Many tourism highlights in Queensland, for example are more accessible than similar experiences in WA. Photo: Stockphoto

Tourism isn’t rocket science

Opinion: A more creative approach is required if the state’s weak spots on tourism are to be overcome.


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Mosman Park
Good article, Tim, but the flock of elephants in the room is in fact great white sharks that are likely to eat our visitors as well as us. Why on earth would people come to Western Australia to swim and play in the sun when we do nothing to control this problem?

On behalf of our organisation, I couldn't agree with you more. We are a membership-based NFP group in WA that provides accommodation in five regional holiday homes for almost half price, and we even find it difficult to work in the current conditions. The lack of support of basic innovative and strategic thinking is quite alarming. The last tourism WA strategic report outlined its marketing plan for regional WA as dependent on social media campaigns through Facebook and that was pretty much it. Government reports lack the depth required to deal with the issues and seem to be a lot of waffle"supported by a thin veil of funding to concerts in Perth (not regional WA) and then subsequently the funding plan over the last few years has lost major events to other states. They will continue to throw good money after bad if there is no good accountable KPI-driven strategic plan behind it. It's about time that, across all sectors of government, especially tourism, we had a 50-50 ratio of integration, not men and women, but commercial industry experienced people and government process-execution around the same table. Actually, make that 80-20.

Quinns Rock
Tourism! My brother-in-law came over with the family from the UK at Christmas. We bought him tickets to watch Australia v England playing cricket at the WACA Ground; an expensive day with beers and food but when we called into a shabby pub after and he paid $23 for two Heinekens, the beer stuck in his throat. As will the memory and telling all his friends and family back home how very expensive Perth (WA) is. Good job they stayed at our house and not a $300 a night hotel.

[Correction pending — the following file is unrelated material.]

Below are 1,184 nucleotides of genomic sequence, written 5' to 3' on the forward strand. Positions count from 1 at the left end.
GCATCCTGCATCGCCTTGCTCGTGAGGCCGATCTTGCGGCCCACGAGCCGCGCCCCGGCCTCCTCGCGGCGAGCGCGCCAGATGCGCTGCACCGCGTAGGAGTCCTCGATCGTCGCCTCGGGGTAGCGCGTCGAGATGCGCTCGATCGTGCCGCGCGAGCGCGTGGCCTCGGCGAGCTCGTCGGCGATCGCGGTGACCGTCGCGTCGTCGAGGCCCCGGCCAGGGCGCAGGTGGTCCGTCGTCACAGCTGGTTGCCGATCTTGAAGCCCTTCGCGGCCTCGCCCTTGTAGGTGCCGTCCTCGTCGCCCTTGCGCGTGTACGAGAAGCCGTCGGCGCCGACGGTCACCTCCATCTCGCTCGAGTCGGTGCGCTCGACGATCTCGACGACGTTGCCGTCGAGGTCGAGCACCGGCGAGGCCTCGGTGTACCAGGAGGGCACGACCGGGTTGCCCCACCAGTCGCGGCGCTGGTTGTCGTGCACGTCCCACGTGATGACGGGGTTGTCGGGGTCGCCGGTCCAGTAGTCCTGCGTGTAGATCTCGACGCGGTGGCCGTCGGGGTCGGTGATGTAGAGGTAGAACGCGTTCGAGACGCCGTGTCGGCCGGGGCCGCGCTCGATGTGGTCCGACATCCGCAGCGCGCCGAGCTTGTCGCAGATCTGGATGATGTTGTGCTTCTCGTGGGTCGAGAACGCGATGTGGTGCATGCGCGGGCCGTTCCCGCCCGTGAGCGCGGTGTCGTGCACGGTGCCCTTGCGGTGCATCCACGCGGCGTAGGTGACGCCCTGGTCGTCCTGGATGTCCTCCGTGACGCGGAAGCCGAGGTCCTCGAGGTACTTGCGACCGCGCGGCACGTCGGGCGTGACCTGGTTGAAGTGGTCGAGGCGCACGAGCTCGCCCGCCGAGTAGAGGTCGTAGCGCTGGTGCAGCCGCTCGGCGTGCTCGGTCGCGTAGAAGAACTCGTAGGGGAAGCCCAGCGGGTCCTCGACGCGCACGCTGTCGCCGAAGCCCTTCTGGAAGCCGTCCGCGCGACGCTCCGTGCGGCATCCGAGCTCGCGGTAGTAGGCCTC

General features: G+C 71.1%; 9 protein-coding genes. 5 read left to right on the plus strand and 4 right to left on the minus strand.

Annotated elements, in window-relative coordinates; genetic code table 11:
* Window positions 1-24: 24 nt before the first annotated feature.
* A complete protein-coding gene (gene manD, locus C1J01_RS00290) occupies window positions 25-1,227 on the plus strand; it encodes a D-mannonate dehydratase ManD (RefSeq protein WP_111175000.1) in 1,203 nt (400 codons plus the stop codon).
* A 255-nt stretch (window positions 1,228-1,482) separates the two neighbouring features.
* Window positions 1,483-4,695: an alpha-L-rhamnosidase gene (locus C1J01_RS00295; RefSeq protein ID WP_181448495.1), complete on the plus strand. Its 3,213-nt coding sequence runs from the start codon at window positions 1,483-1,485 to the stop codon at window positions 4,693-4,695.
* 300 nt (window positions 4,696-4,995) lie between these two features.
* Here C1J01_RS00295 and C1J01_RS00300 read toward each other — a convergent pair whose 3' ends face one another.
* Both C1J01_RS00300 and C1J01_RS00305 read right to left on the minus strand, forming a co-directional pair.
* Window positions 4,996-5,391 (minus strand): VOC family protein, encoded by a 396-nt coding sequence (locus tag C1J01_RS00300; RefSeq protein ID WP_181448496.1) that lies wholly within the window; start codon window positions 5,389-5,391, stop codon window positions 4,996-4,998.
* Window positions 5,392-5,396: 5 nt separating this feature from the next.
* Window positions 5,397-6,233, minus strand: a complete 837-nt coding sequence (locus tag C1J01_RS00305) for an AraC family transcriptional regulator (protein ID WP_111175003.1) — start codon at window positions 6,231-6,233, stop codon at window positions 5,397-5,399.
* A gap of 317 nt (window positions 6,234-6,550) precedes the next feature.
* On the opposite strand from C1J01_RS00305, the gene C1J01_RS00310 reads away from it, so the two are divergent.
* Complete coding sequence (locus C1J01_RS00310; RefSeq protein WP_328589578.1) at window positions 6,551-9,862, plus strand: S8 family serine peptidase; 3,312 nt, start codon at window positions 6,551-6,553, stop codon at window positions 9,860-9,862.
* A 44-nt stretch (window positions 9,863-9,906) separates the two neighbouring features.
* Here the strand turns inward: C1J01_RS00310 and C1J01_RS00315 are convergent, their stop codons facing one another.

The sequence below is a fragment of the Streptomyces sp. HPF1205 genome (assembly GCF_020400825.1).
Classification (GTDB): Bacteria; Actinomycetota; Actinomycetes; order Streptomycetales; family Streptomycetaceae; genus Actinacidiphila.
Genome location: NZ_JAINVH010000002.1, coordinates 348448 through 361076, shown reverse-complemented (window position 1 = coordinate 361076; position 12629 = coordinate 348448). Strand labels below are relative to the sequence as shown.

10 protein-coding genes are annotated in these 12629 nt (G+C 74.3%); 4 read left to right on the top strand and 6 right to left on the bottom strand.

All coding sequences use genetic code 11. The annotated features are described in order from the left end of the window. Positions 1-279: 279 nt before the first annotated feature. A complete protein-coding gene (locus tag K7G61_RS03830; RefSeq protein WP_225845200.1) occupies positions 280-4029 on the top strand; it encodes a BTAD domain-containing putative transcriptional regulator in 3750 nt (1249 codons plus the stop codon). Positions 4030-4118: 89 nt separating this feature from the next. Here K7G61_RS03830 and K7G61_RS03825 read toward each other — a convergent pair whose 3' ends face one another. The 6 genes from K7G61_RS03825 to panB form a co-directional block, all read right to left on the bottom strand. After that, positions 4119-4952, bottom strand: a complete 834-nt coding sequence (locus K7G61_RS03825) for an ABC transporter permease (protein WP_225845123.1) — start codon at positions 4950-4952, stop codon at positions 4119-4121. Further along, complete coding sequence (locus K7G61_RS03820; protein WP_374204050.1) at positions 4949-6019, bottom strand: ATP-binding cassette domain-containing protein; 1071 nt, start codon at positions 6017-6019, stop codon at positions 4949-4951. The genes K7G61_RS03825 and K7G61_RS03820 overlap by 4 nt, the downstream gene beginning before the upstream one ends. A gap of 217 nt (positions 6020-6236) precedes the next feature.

"One of those is government related, and that’s the fact that most people at the top of the WA government have never run a business, which is an enormous drawback when it comes to telling people in business how to do it." This is so true, and is completely true when it comes to the Labor Party. And this does not just apply to tourism. Our governments are completely and utterly hopeless, they do more damage than good.

Hit the nail on the head. The main obstacle for anyone attempting to build or establish a new attraction in this state is the huge burden of bureaucratic processes and approvals required. The main issue is the prevailing attitude of these departments and bureaucrats, which is 'how can we stop you', whereas taking the identical proposal to NSW, for instance, you are met with 'how can we help you'. If the WA government focused its efforts on correcting these attitudes and streamlining processes for entrepreneurs here in WA, we would have investment and jobs as far as the eye could see and people would want to come here to experience the huge range of attractions currently being killed off by bureaucratic arrogance within bloated government departments.

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